Impairment, according to the FASB Master Glossary, is “the condition that exists when the carrying amount of a long-lived asset (asset group) exceeds its fair value.” Goodwill and intangible assets must be tested for impairment annually, or sooner if events and circumstances indicate the asset may be impaired. If testing indicates that goodwill or an intangible asset is impaired, it must be written down to fair value immediately. Under U.S. GAAP, once goodwill and intangible assets are written down, they cannot be written back up when conditions improve.

The recent financial crisis gave rise to a sharp spike in goodwill impairments. Before the crisis began, publicly traded companies in the United States wrote off approximately $6 billion of impaired goodwill in 2006. By 2007, goodwill impairments rose to $54 billion, and then increased by more than three times to $188 billion in 2008. By 2009, the level of goodwill impairments was much lower at $26.4 billion and remained relatively steady through 2010 at $29.7 billion.1 While the leveling off of goodwill impairments in 2009 and 2010 could be seen as an indication of better economic conditions, another view is that goodwill impairments declined because most companies' goodwill was already fully impaired leaving nothing to write off in 2009 and 2010. Exhibit 5.1 shows the spike in goodwill impairments as a result of the financial crisis.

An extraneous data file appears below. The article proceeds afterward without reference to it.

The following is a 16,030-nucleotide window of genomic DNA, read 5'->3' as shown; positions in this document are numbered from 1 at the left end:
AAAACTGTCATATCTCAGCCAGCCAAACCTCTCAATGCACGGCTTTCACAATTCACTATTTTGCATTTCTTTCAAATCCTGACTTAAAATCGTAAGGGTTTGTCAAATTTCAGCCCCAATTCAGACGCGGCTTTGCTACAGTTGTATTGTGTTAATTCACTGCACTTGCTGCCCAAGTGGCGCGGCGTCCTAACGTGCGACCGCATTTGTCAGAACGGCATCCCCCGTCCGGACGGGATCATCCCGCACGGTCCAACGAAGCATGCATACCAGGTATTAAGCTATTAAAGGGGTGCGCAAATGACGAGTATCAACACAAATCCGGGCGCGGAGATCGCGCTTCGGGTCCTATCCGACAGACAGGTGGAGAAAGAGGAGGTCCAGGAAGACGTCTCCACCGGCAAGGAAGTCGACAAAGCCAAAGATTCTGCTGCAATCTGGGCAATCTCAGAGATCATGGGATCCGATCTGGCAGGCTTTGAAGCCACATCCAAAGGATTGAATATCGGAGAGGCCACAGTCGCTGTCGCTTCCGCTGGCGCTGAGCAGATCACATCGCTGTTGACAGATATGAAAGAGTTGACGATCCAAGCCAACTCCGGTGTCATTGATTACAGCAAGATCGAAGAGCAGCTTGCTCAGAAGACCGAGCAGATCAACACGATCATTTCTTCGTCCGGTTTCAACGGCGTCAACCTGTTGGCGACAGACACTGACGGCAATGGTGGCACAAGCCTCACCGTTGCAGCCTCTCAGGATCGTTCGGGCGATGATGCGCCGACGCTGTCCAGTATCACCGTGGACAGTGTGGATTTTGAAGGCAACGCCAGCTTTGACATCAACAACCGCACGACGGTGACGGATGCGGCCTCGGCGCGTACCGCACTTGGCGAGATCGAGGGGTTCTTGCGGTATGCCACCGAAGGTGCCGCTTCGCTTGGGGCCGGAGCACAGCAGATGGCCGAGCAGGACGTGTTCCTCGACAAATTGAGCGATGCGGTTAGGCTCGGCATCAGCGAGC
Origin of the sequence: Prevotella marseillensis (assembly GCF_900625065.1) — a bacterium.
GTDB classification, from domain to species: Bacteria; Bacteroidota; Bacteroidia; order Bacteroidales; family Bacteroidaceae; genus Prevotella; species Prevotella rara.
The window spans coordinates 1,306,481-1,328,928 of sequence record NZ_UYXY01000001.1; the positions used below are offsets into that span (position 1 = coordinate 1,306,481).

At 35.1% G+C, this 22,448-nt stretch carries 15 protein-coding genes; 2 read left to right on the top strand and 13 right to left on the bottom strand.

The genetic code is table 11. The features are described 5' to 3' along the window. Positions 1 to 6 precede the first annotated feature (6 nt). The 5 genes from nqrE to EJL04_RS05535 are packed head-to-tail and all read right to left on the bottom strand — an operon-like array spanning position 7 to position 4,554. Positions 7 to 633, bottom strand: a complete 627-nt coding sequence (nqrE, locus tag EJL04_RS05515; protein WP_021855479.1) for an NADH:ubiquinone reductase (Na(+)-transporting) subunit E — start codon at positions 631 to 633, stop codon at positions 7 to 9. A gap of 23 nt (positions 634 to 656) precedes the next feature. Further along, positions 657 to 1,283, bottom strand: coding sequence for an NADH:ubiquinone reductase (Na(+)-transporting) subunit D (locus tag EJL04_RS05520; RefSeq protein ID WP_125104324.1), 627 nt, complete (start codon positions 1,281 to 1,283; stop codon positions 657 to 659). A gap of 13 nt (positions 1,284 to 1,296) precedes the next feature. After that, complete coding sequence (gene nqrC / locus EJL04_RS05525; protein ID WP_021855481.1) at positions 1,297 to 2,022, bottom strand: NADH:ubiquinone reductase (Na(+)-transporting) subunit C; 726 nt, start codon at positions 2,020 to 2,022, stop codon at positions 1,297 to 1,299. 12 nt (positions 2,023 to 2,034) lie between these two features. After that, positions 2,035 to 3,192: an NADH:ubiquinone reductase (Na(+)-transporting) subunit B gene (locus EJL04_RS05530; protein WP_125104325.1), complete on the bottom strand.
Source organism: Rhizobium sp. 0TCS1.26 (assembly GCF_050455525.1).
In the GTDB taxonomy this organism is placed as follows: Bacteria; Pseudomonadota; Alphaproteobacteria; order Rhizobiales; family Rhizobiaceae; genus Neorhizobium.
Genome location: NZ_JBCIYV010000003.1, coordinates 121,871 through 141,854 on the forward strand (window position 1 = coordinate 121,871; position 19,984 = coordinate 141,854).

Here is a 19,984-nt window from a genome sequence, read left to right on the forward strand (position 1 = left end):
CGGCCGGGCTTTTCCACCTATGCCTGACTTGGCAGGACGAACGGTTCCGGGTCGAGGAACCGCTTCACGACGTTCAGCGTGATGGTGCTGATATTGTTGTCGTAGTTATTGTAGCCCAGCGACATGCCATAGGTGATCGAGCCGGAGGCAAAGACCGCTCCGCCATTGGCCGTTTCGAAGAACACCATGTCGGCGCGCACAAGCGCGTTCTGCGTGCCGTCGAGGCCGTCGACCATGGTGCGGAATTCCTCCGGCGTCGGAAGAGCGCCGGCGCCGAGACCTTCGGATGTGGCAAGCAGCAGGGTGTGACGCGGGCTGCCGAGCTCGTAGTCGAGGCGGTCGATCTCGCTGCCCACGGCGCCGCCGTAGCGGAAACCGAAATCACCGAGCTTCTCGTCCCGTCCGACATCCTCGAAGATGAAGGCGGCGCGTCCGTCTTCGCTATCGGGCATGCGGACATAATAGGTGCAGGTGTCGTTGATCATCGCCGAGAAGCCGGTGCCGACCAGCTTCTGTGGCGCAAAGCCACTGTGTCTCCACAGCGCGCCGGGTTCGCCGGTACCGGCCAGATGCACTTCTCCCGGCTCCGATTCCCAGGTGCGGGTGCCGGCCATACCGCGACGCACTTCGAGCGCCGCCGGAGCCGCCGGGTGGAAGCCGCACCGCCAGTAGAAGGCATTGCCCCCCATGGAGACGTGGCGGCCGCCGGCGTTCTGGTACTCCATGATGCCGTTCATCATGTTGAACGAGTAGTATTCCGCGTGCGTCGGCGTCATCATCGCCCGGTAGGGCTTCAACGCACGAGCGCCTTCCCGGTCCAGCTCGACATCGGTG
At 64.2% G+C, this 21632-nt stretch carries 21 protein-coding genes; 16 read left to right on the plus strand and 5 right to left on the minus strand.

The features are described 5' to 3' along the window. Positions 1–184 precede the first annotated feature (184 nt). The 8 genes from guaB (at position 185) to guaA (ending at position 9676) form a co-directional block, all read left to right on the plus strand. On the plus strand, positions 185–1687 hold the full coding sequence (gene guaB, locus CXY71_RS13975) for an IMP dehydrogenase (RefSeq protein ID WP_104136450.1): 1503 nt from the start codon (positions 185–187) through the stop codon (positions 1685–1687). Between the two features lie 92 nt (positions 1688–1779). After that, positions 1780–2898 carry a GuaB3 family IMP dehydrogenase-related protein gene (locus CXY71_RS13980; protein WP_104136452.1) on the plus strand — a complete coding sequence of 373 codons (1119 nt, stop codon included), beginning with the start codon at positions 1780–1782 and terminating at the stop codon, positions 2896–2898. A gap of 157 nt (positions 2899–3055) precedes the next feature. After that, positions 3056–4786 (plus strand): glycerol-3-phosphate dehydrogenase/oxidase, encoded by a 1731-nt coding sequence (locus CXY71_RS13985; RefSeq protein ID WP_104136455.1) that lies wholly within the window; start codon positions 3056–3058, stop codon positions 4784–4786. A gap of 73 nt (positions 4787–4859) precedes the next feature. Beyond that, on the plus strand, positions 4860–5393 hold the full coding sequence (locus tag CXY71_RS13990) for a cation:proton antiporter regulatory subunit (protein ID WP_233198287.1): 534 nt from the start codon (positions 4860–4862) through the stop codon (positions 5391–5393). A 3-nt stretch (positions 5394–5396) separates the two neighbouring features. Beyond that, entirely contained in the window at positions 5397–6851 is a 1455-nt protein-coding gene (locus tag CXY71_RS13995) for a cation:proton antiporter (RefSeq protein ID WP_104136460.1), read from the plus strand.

EXHIBIT 5.1 Goodwill Impairment, U.S. Companies (in $billions) vs. ...

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